Well, the first omen of the coming hurricane season is a good one: El Nino looks like he's ready to stick his head up.

El Nino/La Nina

El Nino: Warming trend in Pacific tropical waters that creates high altitude winds that shear hurricanes in the Atlantic basin. Also tends to create wet, stormy weather in the Southeast United States.

La Nina: Cooling trend in the same waters that creates drier than normal conditions in the Southeast.

Source: NOAA

But don't put your shutters away just yet.

"While all (computer) models predict warming in the tropical Pacific, there is considerable uncertainty as to whether El Nino will develop during summer or fall," the federal Climate Prediction Center cautions.

El Nino is a warming trend in the Pacific that creates shear winds in this hemisphere - the sort of winds that strip apart hurricanes.

El Ninos are generally good things. A recent federal study of more than a half-century of storms found a correlation between the number of hurricanes and El Nino or cooler water La Nina years. Both devastating Hurricane Hugo in 1989 and the near-miss Lowcountry swipe by Hurricane Floyd in 1999 occurred during strong La Nina years.

But forecasters are beginning to suspect just where and how warm the waters get play bigger roles in Atlantic conditions than the simple emergence of an El Nino. And the phenomenon is just one in a roulette wheel of climate factors that determine the storm season. For example, shear winds persisted in the Atlantic last summer, despite the absence of an El Nino, leading to a quiet season that baffled forecasters so completely they continued to call for a late season surge in storms even as few developed.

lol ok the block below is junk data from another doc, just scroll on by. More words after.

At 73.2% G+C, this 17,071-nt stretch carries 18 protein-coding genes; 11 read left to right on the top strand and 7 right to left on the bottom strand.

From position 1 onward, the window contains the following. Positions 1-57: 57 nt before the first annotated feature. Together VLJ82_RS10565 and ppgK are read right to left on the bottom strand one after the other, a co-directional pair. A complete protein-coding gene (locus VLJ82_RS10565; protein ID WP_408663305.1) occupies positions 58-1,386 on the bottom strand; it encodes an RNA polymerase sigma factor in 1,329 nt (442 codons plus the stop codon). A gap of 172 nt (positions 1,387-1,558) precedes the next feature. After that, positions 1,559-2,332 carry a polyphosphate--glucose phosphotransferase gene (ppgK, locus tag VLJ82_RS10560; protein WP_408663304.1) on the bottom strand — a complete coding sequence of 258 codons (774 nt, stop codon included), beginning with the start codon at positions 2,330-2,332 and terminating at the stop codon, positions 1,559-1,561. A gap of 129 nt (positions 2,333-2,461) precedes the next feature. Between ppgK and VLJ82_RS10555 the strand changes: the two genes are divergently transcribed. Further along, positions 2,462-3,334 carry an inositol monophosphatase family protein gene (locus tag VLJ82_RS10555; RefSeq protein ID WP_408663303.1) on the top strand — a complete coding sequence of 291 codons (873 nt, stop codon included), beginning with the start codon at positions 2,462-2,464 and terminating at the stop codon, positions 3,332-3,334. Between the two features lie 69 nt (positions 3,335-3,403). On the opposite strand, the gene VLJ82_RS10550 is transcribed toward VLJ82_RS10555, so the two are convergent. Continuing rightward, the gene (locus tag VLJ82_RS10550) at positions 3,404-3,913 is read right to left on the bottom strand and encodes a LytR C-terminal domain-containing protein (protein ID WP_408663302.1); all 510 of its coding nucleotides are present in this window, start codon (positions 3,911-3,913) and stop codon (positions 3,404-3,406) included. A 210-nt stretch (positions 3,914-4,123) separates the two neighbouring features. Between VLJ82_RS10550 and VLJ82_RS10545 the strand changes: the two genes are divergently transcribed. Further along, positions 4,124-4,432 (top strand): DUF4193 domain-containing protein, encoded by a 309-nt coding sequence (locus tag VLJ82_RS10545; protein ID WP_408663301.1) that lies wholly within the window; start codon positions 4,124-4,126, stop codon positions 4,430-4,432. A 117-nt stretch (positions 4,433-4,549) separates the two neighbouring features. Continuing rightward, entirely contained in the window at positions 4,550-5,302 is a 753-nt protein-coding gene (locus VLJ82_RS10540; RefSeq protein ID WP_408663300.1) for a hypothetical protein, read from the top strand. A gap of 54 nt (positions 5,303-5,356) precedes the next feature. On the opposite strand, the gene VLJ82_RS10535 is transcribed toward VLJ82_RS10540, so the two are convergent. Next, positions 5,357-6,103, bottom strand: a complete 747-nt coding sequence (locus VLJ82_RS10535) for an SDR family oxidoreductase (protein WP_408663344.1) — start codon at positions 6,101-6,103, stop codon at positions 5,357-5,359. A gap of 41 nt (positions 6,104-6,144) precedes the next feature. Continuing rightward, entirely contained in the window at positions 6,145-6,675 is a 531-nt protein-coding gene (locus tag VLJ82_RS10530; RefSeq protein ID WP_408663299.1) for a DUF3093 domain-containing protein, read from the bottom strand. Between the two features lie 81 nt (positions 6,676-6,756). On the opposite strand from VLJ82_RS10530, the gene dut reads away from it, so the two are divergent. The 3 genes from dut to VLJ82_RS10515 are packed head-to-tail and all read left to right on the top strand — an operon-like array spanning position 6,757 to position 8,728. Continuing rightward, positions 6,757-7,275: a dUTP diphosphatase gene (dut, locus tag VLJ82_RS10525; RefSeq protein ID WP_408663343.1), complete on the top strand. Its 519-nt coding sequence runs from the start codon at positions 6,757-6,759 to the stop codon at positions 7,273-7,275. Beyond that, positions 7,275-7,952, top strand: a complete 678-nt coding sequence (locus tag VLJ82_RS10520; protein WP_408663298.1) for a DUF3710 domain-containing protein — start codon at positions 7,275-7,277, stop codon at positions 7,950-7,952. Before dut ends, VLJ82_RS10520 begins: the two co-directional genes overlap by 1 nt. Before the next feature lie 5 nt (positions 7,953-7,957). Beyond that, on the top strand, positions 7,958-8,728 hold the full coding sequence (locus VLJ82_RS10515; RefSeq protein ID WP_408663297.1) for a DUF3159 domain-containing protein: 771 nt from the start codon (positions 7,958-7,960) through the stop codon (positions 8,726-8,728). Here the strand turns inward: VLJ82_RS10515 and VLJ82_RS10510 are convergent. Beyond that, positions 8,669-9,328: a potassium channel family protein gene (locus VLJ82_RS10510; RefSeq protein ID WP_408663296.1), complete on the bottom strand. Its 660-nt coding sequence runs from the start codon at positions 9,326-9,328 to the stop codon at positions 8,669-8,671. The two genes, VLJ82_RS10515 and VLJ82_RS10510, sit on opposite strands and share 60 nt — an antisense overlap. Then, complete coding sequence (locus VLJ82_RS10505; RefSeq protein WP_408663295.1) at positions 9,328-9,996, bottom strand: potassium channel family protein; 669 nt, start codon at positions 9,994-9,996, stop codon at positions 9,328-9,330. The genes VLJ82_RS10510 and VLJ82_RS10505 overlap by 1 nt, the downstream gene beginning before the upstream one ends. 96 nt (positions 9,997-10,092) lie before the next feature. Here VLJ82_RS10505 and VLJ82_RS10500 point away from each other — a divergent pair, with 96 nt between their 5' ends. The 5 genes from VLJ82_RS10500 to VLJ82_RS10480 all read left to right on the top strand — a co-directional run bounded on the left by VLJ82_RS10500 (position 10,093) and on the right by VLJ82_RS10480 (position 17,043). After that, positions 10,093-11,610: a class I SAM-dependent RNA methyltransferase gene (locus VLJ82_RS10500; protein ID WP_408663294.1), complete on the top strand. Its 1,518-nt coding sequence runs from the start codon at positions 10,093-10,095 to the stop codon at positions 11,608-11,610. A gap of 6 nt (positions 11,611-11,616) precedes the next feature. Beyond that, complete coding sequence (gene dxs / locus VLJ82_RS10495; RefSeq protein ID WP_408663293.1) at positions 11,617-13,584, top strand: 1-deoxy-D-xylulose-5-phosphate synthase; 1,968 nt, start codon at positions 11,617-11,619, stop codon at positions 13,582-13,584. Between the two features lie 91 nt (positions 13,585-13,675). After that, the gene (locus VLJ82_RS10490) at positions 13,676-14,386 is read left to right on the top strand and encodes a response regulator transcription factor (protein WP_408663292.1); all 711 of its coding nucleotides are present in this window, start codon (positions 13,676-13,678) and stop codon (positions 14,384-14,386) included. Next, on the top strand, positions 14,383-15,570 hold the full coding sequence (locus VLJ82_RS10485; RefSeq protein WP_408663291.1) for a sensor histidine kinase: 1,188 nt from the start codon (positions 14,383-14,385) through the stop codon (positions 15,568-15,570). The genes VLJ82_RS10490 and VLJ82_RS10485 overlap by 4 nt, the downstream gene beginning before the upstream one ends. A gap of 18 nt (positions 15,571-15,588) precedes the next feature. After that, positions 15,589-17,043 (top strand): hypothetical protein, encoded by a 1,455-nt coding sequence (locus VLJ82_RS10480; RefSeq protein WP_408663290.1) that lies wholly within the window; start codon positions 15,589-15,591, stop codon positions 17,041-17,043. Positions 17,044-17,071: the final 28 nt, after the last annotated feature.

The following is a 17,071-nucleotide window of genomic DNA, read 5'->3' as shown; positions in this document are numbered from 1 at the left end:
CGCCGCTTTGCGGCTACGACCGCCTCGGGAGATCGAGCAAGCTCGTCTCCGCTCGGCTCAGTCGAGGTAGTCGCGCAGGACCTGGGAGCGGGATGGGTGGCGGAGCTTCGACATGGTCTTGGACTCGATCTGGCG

In fact, the long range computer modelling that now suggests a late summer El Nino is itself suspect. Long range predictions are what weather pros call "low confidence" forecast.

"The models have been totally wrong with El Nino predictions before," said Mark Malsick, S.C. Climate Office severe weather liaison. "The general (carved in Jello) rule of thumb is that the number of North Atlantic hurricanes is reduced during an El Nino; however, the hurricane threat to the South Carolina is not eliminated."

It is, in other words, way too early to say.

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